What KPIs are being used to validate the benefits of data?
The original business case for change must be established. Is there a business case for people adopting new technologies? And how is that going to ultimately be measured? Is there going to be productivity gains? Is it going to be cost saving? Is it related to safety? Or is it purely about keeping up with competitors in the market?
Measuring engagement is often about asking people what they are actually doing. Are they providing feedback? Is there a forum where people can provide a view back around what they are seeing? From a cost perspective, is it measured by productivity in terms of the elements going through the platform? Is it driving new levels of efficiency? And where do you want to start? Is it around the human aspect or is it through a financial lens?
If you are conducting a pilot, are you doing it for the right reason? Do you have the right stakeholders who are really interested in what is being undertaken? Have you actually defined the success criteria upfront and is that truly measurable in the long-term? And has the organisation bought into driving that forward if it is successful?
And of course, do you have the right people? Are they trained to support that move forward? And does the financial business case stand up? There is nothing worse than trying to pick something and find that economically, it is never going to work. It can fail on multiple areas as much as can be successful.
Manufacturer insight: “What drove the change in the first place should help identify the right metrics. It’s not necessarily about data integrity, and the integration of data and how it’s performing. It’s about whether you’re getting the business benefit from doing what you’re doing? So, the KPIs that would drive that would be more centred around output – what are you trying to achieve, opposed to focusing on how good the data is.”
“The assumption is that change is always forced upon a business. However, we’ve got to get to a dynamic where the business starts to pull some of this change forward. Can you prove concept and value? And if you can prove value, it’s then about how to sell it and make it attractive to plant leaders, supply chain managers etc, to pull this technology, invest in it, and sponsor deployment in the business. That’s the ultimate acid test – does the business want change and is the will there to pull it forward?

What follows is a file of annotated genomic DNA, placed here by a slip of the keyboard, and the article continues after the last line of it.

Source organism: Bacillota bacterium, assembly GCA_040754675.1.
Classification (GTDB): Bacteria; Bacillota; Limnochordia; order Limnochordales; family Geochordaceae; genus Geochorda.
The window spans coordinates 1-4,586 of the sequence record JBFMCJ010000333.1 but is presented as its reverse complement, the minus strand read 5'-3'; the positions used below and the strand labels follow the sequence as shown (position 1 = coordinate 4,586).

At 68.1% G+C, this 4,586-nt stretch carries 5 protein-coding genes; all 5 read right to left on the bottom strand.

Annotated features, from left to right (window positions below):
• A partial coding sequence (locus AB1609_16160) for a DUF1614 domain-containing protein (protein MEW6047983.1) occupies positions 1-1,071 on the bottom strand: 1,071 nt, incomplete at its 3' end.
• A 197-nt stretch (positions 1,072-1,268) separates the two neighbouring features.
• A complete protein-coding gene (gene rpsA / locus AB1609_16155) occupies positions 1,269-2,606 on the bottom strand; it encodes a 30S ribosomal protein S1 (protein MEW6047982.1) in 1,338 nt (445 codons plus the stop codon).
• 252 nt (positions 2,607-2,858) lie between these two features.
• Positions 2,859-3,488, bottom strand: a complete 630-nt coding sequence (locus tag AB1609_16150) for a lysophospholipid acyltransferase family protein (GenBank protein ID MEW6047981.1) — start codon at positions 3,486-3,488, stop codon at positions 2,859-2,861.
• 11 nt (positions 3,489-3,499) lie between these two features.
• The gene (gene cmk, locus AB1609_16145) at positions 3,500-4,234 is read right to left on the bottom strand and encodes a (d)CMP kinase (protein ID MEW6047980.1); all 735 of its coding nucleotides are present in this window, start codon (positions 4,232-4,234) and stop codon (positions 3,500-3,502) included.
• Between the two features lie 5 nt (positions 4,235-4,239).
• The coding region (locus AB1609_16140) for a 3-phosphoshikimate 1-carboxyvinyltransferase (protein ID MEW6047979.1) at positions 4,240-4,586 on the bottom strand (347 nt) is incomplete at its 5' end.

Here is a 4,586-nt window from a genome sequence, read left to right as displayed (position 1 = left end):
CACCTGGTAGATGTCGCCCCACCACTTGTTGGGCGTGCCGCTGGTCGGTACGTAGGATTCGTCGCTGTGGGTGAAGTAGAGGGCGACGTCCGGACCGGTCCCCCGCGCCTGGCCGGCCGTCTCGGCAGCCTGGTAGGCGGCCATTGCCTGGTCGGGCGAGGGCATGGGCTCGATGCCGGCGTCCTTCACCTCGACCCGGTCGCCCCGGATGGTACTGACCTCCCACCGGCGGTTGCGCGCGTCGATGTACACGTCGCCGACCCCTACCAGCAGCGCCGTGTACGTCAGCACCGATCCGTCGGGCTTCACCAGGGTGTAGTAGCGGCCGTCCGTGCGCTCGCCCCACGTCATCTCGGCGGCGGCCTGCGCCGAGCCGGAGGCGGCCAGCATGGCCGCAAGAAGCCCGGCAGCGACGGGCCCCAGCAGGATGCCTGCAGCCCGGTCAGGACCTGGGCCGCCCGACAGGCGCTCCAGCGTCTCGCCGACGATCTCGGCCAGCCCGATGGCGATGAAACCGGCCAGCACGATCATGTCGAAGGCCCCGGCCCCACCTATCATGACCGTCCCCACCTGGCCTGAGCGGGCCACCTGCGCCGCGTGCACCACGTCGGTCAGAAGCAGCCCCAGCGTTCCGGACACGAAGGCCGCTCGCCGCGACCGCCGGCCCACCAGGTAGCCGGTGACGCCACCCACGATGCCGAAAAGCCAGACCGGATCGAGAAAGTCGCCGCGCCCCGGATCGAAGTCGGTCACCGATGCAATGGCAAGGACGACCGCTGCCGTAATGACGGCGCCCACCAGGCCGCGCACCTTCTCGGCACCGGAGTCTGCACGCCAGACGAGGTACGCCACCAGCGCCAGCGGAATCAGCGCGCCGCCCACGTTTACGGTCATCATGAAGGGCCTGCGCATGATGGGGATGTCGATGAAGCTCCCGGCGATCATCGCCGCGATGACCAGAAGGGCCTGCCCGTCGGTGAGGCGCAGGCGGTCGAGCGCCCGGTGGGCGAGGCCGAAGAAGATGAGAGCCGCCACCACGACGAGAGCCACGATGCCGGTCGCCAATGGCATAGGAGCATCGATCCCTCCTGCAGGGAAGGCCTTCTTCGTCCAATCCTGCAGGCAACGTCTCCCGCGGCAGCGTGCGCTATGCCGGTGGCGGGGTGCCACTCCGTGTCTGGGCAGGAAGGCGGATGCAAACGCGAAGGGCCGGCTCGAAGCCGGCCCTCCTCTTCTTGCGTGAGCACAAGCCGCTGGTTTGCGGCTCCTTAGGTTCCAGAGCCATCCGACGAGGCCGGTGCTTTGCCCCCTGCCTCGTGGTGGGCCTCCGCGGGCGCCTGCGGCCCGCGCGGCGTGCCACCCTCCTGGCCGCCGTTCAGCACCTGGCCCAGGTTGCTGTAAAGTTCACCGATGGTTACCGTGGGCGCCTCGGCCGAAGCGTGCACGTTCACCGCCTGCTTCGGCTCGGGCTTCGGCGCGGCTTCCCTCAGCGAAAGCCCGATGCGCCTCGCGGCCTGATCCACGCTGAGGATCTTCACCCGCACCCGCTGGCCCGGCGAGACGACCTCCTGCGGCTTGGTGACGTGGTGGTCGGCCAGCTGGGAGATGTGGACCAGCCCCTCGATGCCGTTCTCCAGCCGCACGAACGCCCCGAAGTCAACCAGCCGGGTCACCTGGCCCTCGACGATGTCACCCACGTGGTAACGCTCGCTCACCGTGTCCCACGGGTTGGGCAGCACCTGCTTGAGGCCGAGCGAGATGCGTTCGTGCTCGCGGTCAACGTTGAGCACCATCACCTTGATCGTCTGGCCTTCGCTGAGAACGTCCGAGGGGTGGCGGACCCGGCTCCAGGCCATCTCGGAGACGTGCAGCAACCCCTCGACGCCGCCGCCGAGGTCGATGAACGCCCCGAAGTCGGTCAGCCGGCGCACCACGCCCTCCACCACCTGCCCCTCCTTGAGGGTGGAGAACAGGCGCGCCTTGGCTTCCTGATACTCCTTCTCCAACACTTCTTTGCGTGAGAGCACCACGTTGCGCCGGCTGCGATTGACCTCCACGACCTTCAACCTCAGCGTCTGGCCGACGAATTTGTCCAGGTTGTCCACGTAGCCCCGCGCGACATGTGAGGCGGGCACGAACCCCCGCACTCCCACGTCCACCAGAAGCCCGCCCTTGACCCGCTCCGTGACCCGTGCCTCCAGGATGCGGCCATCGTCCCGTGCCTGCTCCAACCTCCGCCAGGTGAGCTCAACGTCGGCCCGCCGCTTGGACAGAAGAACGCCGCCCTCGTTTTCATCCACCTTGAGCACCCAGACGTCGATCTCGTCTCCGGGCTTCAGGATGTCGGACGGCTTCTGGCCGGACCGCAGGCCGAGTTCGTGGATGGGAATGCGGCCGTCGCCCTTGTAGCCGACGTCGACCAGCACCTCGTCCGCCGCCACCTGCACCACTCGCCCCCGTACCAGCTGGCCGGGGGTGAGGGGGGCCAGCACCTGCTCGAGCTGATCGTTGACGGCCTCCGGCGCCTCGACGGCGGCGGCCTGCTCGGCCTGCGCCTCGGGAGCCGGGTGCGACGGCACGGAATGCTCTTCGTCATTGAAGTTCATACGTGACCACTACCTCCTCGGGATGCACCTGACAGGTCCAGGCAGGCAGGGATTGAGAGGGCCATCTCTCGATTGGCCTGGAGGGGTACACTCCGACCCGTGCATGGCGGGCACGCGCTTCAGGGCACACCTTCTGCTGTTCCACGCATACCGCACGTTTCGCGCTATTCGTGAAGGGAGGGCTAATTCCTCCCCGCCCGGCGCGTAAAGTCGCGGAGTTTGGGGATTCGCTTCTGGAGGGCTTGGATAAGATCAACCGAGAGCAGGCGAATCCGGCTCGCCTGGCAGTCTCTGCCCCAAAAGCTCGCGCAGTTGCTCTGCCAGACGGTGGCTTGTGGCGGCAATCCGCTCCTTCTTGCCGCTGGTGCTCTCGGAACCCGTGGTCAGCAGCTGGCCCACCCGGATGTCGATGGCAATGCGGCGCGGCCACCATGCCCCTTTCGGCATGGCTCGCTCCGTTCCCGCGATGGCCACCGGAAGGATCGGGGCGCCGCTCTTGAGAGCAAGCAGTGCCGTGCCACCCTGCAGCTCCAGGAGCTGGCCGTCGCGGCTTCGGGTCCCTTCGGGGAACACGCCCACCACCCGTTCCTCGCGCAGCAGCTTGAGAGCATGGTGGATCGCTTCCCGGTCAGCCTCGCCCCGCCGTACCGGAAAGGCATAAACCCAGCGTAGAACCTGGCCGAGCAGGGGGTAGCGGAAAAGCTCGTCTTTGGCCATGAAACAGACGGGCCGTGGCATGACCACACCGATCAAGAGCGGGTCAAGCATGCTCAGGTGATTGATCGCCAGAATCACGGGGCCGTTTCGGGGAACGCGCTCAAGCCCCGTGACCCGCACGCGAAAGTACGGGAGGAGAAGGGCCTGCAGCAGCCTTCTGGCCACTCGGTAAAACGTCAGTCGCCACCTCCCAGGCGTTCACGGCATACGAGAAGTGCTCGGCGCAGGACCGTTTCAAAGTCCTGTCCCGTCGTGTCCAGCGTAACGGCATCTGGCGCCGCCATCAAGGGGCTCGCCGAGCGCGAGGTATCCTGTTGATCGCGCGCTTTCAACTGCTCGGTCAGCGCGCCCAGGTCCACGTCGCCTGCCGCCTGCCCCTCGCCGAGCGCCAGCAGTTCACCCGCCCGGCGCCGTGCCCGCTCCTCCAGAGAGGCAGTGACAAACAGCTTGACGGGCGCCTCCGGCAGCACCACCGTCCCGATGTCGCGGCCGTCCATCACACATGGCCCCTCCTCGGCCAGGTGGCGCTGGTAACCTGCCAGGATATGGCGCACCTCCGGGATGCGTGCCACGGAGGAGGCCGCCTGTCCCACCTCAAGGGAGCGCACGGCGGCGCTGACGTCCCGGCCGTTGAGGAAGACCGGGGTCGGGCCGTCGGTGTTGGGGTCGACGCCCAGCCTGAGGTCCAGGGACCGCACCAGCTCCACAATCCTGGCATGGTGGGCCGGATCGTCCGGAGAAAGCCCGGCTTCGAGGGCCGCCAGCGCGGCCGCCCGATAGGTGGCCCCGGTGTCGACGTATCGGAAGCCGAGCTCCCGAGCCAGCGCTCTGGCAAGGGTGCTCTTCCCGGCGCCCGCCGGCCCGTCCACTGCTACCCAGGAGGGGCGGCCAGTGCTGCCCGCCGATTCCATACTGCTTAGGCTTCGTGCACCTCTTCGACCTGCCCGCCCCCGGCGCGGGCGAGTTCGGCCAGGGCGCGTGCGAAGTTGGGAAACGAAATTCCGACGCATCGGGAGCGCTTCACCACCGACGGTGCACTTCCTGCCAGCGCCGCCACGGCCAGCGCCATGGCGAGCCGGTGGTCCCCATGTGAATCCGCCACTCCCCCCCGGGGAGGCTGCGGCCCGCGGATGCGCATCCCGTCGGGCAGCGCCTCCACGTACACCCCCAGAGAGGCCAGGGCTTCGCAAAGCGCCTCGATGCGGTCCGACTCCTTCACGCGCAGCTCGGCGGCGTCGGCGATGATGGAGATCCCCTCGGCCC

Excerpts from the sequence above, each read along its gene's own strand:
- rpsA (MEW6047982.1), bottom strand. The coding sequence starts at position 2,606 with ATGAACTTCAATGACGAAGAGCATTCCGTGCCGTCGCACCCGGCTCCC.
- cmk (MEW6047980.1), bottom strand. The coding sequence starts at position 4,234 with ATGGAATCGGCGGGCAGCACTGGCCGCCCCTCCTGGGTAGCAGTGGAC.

“I worry that if you push change too much you may be pushing it onto an audience that don’t necessarily want it. You’ve got to change the dynamic if you’re really going to get ultimate engagement and pull.”
How can organisations (particularly larger players with multiple functions), become better organised at delivering digital solutions?
Every organisation is going through some level of digitisation. However, some businesses are setting up internal selling capabilities of what that change delivers back to the business. Ask whether you have a good relationship with your business counterparts from an IT perspective, and are bringing business and IT together.
Some businesses have dictated where they think they want to go from a high-level metric, and how digital becomes part of that. There are other instances where IT is moving away from a cost centre, to delivering more tangible value – in essence setting up an internal selling team to sell those concepts and ideas to the business. In some cases that might start with an innovation pop up lab, and building teams around business analysis to start helping internally sell IT capabilities.
Manufacturer insight: “The times where I have seen this work well is where the sponsorship has come internally from the business side – finding that sponsor within the business who is open minded and driven enough to see the potential, and is willing to invest in the people to go and do it. And then that team becomes the bridge into IT, rather than operations.
“Operational people have a very difficult job, which is to deliver, and they need to build that infrastructure around them. But if it’s not owned by the business, it will go nowhere. Find that one person in the business who is open minded enough, and then sell it to them, get them to buy into it, and work with them. And then others will see the benefits. But that sponsor is probably the right first step.”
“We need that intermediate level that combines the IT operations and leadership thinking and really play the middleman role. Without that, it’s very difficult to accelerate this type of innovation, because you’re bringing in two very different sets of people together, trying to achieve a common goal. And that’s where you see a lot of turf wars occurring between IT and the rest of the business. The key is to give people the ability to visualise the benefits, and the imagination to see the new world.”
Operationalisation, legacy systems and culture are vital. Technology clearly has a play, but it needs to be looked at in a very balanced way – both technology, and the adoption of that technology, but also people and processes.
There is no one-size-fits-all solution, and everything has to be dealt with in harmony when programmes of change are implemented, in order to deliver excellence in a fast and efficient way.
Also, the closer you are to the business and its stakeholders, the more you can narrow the gap between them and the change you are trying to implement. You will then get a better interrelationship with the outcomes you are trying to achieve, see less friction, and have more chance of future-proofing moving forward.